African American Resistance to Slavery

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“Frederick Douglass as an older man: 1880 ca.” by Washington Area Spark is licensed under CC BY-NC 2.0

Yelnur Abdushev

Frederick Douglass’ narrative is a valuable primary source that gives a depiction of what slavery was like in 19th century. Douglass describes the hardships he faced, the horrors he observed and his unique perspective on slavery in his narrative. His writings describe real inhumane treatment, oppression,  and unreasonable amounts of labor that slaves were subject to. African Americans resisted physical, mental and spiritual enslavement  in various ways.

African Americans often resisted to physical slavery by sparking rebellions or escaping. Many African Americans escaped to the North to the free states or territories, while risking their lives. Others rebelled against their masters using different weapons that they could find. Although the majority of rebellions were unsuccessful, they left a long lasting mark on the masters. Masters tried to keep the information about slave rebellions from spreading as slave rebellions inspired more people to rebel. Slave rebellions ranged from large scale events like the successful Haitian Revolution to small scale events like Frederick Douglass’s successful rebellion against Covey. He gained confidence and was inspired to fight for his freedom.The freedom and the will to be treated as human motivated Douglass to resist. Douglass was able to overpower Covey and gain his freedom.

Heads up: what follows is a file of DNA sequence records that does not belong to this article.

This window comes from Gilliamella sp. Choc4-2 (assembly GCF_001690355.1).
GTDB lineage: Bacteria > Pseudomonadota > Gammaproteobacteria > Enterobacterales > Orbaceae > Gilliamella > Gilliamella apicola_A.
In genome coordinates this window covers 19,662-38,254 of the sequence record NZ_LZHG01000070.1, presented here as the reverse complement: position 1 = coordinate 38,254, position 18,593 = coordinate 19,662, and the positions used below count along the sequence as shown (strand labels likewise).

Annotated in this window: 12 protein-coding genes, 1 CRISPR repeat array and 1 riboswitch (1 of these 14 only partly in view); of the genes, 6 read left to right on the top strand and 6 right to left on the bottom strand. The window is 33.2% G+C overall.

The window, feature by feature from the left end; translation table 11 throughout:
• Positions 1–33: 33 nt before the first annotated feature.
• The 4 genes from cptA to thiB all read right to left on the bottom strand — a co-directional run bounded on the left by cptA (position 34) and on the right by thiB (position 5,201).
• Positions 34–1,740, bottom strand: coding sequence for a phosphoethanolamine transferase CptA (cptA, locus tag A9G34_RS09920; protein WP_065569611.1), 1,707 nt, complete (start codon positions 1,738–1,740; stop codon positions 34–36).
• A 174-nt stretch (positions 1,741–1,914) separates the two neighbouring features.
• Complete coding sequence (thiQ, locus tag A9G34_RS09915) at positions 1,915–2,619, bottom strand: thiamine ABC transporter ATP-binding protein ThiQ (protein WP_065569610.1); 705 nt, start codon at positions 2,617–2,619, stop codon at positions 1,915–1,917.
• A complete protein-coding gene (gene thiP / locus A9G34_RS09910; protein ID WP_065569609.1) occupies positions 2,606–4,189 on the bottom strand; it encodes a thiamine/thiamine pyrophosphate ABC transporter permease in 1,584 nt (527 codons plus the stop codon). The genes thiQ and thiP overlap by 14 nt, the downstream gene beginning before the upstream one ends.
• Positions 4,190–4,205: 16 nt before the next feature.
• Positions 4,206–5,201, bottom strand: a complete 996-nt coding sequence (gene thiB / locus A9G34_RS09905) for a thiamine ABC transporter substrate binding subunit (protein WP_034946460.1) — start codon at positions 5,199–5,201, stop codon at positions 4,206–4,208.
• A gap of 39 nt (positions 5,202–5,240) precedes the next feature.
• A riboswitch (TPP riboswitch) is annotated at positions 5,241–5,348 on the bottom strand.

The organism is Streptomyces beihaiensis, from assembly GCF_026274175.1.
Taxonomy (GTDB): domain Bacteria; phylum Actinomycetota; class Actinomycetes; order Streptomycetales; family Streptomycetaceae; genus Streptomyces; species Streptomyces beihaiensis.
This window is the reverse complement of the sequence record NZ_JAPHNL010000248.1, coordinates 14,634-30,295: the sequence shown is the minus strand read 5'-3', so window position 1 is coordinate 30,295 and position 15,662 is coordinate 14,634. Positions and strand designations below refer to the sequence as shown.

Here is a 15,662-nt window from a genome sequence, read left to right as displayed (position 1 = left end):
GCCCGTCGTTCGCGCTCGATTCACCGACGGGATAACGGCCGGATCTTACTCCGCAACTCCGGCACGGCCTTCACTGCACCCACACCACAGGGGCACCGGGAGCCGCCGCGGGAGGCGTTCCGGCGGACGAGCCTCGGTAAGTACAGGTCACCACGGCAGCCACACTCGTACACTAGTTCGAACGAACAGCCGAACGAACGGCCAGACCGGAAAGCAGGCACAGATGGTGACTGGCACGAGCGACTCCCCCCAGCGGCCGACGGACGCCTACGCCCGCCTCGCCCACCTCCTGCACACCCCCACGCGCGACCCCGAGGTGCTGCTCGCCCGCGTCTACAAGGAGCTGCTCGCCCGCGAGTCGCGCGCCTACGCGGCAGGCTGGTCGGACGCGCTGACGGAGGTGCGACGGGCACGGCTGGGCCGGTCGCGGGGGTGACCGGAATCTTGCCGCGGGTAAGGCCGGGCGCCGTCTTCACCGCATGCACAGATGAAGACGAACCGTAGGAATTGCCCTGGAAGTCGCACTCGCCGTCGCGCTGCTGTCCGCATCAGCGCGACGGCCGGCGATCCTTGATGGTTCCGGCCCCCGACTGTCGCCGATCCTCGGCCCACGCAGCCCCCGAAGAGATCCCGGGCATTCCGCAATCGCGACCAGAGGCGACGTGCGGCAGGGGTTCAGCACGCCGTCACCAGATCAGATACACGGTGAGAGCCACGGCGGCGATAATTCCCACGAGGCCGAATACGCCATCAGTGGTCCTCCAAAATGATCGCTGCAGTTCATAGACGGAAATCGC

African Americans often resisted mental enslavement using different methods. Some  worked  slower and  feigned  illnesses. Others staged slowdowns, broke tools and produced low quality work. A resistance to mental enslavement could be observed in Douglass’s narrative, when a slave named Demby was whipped so severely, that Demby ran into a river to relieve the pain. The master warned Demby that he would shoot if Demby didn’t come out of the river. Demby mentally refused to come out and was shot. The master understood the mental impact it would have on other slaves who were willing to resist. 

Apart from mental enslavement, African Americans resisted spiritual enslavement. Often, they practiced their own customs and traditions. By doing so, they created a sense of community where they used their own names and formed relationships with other African Americans. In the narrative, Douglass describes how he formed relationships with other slaves where they supported each other.

African Americans’ physical, mental and spiritual enslavement resistance to slavery was important for the conservation of their culture, traditions and identity. The consequences of slavery affect African Americans to this day. Society forces African Americans to hide a part of their identity to survive in the whitewashed world. As a result African Americans are experiencing double consciousness. To be a whole the two parts of the African Americans’ identities should exist as a whole, however society makes it impossible, as they only want the “American” part.